By Michael Gryboski , Christian Post Reporter
November 1, 2016|2:39 pm

Donald Trump, Hillary Clinton (Photo: Reuters/Steve Nesius/Carlos Barria

Split screen with U.S. Republican presidential candidate Donald Trump (left) in Tampa, Florida March 14, 2016, and Democratic U.S. Presidential candidate Hillary Clinton (right) in Charlotte, North Carolina, March 14, 2016.

Next week tens of millions of people across the United States of America will go to the polls and vote for the next president of the free world.

As October draws to a close, both Republican Party nominee Donald Trump and Democratic Party nominee Hillary Clinton have been weathering major public scandals.

Over the past few days Clinton has seen a decline in support following the much-publicized letter by FBI Director James Comey about a possible reopening of the investigation into her email server.

How much of an impact has this "October Surprise" had on Clinton's chances of becoming the first woman president? Below are three perspectives on the matter.

1. Real Clear Politics

Election 2016 (Photo: Screengrab/http://www.realclearpolitics.com)

A "no toss-ups" map of the presidential election by Real Clear Politics, accessed Tuesday, November 1, 2016.

As with previous days, Real Clear Politics' "no toss-ups" map shows a considerable Clinton victory in the electoral college against Trump if the election were today.

Accessed Tuesday afternoon, the "no toss-ups" map gives Clinton 305 electoral points while giving Trump 233 electoral points.

This map shows Clinton winning Arizona, Colorado, Nevada, North Carolina, Pennsylvania, and Virginia. Nevertheless, the 305 is a decrease from last week when the "no toss-ups" map gave Clinton 333.

The "no toss-ups" map also gives Florida and Ohio to Trump, giving him 28 more electoral points this week than the 205 the map predicted before the Comey letter was released.

Furthermore, the "toss-ups" map no longer shows Clinton with a secured 272 electoral points like last week, but rather decreases her total to 263 while increasing Trump's total from 126 electoral points to 164.

The "toss-ups" map has 111 electoral points up for grabs. In this number includes Arizona, Colorado, Florida, Nevada, and North Carolina.

RCP also reported that an ABC/Wash Post Tracking poll taken mostly after the Comey letter was made public placed Trump one percentage point ahead of Clinton in the popular vote.

2. Polly Vote

Election 2016 (Photo: Screengrab/http://pollyvote.com/en/)

The election forecast by Polly Vote, accessed Tuesday, November 1, 2016.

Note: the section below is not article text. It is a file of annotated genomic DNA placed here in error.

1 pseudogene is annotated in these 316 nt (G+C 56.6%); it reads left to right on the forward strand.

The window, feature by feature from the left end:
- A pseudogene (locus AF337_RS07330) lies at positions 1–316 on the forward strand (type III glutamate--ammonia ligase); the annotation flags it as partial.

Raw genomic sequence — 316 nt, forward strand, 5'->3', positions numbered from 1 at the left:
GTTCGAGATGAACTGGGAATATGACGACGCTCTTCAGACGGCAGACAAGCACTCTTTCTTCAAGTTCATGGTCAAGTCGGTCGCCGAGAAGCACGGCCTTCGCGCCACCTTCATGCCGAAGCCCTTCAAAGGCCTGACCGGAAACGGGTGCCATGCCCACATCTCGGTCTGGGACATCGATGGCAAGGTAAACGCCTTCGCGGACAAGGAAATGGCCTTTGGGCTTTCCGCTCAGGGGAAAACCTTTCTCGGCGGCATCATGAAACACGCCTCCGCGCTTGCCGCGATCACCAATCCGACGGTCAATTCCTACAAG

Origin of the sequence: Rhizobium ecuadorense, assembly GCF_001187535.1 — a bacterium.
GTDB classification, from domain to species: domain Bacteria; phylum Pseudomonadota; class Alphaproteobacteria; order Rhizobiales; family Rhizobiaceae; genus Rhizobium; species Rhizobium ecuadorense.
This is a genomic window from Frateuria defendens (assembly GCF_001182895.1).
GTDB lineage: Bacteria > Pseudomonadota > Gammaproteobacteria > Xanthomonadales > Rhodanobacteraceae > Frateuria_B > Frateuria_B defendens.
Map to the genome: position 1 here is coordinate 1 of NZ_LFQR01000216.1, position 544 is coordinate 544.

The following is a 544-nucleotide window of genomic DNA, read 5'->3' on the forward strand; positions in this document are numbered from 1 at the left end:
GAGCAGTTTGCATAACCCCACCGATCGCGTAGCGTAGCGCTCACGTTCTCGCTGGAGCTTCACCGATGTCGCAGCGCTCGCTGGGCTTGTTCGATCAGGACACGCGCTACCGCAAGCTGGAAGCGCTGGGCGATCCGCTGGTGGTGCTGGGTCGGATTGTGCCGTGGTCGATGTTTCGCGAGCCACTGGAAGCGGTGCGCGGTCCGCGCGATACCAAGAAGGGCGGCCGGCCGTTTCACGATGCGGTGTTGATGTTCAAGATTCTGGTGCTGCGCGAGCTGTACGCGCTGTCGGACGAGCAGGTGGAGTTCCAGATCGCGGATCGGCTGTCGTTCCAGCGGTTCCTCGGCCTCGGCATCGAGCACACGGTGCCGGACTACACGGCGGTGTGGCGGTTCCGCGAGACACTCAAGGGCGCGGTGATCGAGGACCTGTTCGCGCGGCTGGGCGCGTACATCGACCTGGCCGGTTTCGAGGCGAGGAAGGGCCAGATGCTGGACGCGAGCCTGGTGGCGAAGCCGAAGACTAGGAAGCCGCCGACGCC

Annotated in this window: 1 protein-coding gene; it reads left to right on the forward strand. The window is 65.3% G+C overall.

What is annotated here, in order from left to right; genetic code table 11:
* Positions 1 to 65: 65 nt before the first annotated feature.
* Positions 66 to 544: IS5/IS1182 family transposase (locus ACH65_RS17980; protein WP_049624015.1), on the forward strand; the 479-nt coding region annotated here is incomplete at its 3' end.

The election forecasting site Polly Vote also showed a decline in the electoral college victory margin for Clinton against Trump.

Updated Tuesday morning, Polly Vote's map gave Clinton 329 electoral points and Trump with 209 electoral points. While still a Clinton victory, the numbers show an 18-electoral point decline for Clinton and an 18-electoral point increase for Trump compared to last week before the release of the Comey letter.

Polly Vote puts Florida, North Carolina, Pennsylvania, and Virginia in the "Safe Democrat" category, while listing Iowa in the "Lean Democrat" category. Arizona and Ohio were put in the "Lean Republican" category.

The site also predicted that Clinton would win 53.2 percent of the popular vote while Trump would win 46.8 percent of the popular vote.

The popular vote numbers are slightly closer than last week, when Polly Vote gave Clinton 54.2 percent and Trump 45.8 percent.

3. Five Thirty Eight

Election 2016 (Photo: Screengrab/http://projects.fivethirtyeight.com/2016-election-forecast/)

The election prediction map by the website Five Thirty Eight, accessed Tuesday, November 1, 2016.

The site FiveThirtyEight predicts a Clinton victory, with the Democratic Party nominee being given a 71.8 percent chance of victory, in contrast to Trump's 28.2 percent chance of victory.

However, the chance of victory given to Clinton is considerably lower than it was a couple weeks ago when the site gave her an 86.2 percent chance of winning.

According to the current map accessed Tuesday afternoon, Clinton will get 304.4 electoral points, Trump will get 232.4 electoral points, and independent conservative Evan McMullin will get 1.2 electoral points.

Regarding the popular vote, Five Thirty Eight predicts that Clinton will get 48.9 percent, Trump will get 44.8 percent, Libertarian Party nominee Gary Johnson will get 4.7 percent, and 1.6 percent of the popular vote will go to others.

These figures are also smaller for Clinton than they were last week, as the site previously predicted she would get 332.4 electoral points and 49.5 percent of the vote.

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